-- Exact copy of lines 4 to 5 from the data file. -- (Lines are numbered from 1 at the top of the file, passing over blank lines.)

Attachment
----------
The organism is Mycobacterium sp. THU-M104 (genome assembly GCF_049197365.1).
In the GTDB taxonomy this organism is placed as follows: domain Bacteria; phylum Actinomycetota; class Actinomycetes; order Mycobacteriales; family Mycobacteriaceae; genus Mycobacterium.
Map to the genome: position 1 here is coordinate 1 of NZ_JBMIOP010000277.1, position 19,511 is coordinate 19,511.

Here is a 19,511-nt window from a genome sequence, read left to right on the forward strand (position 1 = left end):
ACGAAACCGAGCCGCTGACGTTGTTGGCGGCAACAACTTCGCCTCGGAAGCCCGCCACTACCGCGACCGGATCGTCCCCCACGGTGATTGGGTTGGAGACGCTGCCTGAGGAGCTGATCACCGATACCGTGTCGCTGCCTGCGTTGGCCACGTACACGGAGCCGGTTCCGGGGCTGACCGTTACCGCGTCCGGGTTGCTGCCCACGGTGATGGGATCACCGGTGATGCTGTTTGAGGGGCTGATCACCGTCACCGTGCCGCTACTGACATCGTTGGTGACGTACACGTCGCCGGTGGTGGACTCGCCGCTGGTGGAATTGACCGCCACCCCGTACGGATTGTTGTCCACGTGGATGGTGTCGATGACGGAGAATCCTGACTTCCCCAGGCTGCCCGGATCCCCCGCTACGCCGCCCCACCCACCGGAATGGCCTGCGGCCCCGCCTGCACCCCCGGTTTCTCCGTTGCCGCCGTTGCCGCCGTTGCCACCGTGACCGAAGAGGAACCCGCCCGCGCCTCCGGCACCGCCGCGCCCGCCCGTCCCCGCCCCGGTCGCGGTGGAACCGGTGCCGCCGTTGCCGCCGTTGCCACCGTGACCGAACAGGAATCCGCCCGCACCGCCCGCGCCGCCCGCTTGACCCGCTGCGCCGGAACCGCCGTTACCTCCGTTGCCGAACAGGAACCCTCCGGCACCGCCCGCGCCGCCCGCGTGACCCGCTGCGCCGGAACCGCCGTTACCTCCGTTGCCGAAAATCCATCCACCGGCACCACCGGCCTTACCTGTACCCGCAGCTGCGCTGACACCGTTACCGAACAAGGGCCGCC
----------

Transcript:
Here is a 19,511-nt window from a genome sequence, read left to right on the forward strand (position 1 = left end):
ACGAAACCGAGCCGCTGACGTTGTTGGCGGCAACAACTTCGCCTCGGAAGCCCGCCACTACCGCGACCGGATCGTCCCCCACGGTGATTGGGTTGGAGACGCTGCCTGAGGAGCTGATCACCGATACCGTGTCGCTGCCTGCGTTGGCCACGTACACGGAGCCGGTTCCGGGGCTGACCGTTACCGCGTCCGGGTTGCTGCCCACGGTGATGGGATCACCGGTGATGCTGTTTGAGGGGCTGATCACCGTCACCGTGCCGCTACTGACATCGTTGGTGACGTACACGTCGCCGGTGGTGGACTCGCCGCTGGTGGAATTGACCGCCACCCCGTACGGATTGTTGTCCACGTGGATGGTGTCGATGACGGAGAATCCTGACTTCCCCAGGCTGCCCGGATCCCCCGCTACGCCGCCCCACCCACCGGAATGGCCTGCGGCCCCGCCTGCACCCCCGGTTTCTCCGTTGCCGCCGTTGCCGCCGTTGCCACCGTGACCGAAGAGGAACCCGCCCGCGCCTCCGGCACCGCCGCGCCCGCCCGTCCCCGCCCCGGTCGCGGTGGAACCGGTGCCGCCGTTGCCGCCGTTGCCACCGTGACCGAACAGGAATCCGCCCGCACCGCCCGCGCCGCCCGCTTGACCCGCTGCGCCGGAACCGCCGTTACCTCCGTTGCCGAACAGGAACCCTCCGGCACCGCCCGCGCCGCCCGCGTGACCCGCTGCGCCGGAACCGCCGTTACCTCCGTTGCCGAAAATCCATCCACCGGCACCACCGGCCTTACCTGTACCCGCAGCTGCGCTGACACCGTTACCGAACAAGGGCCGCC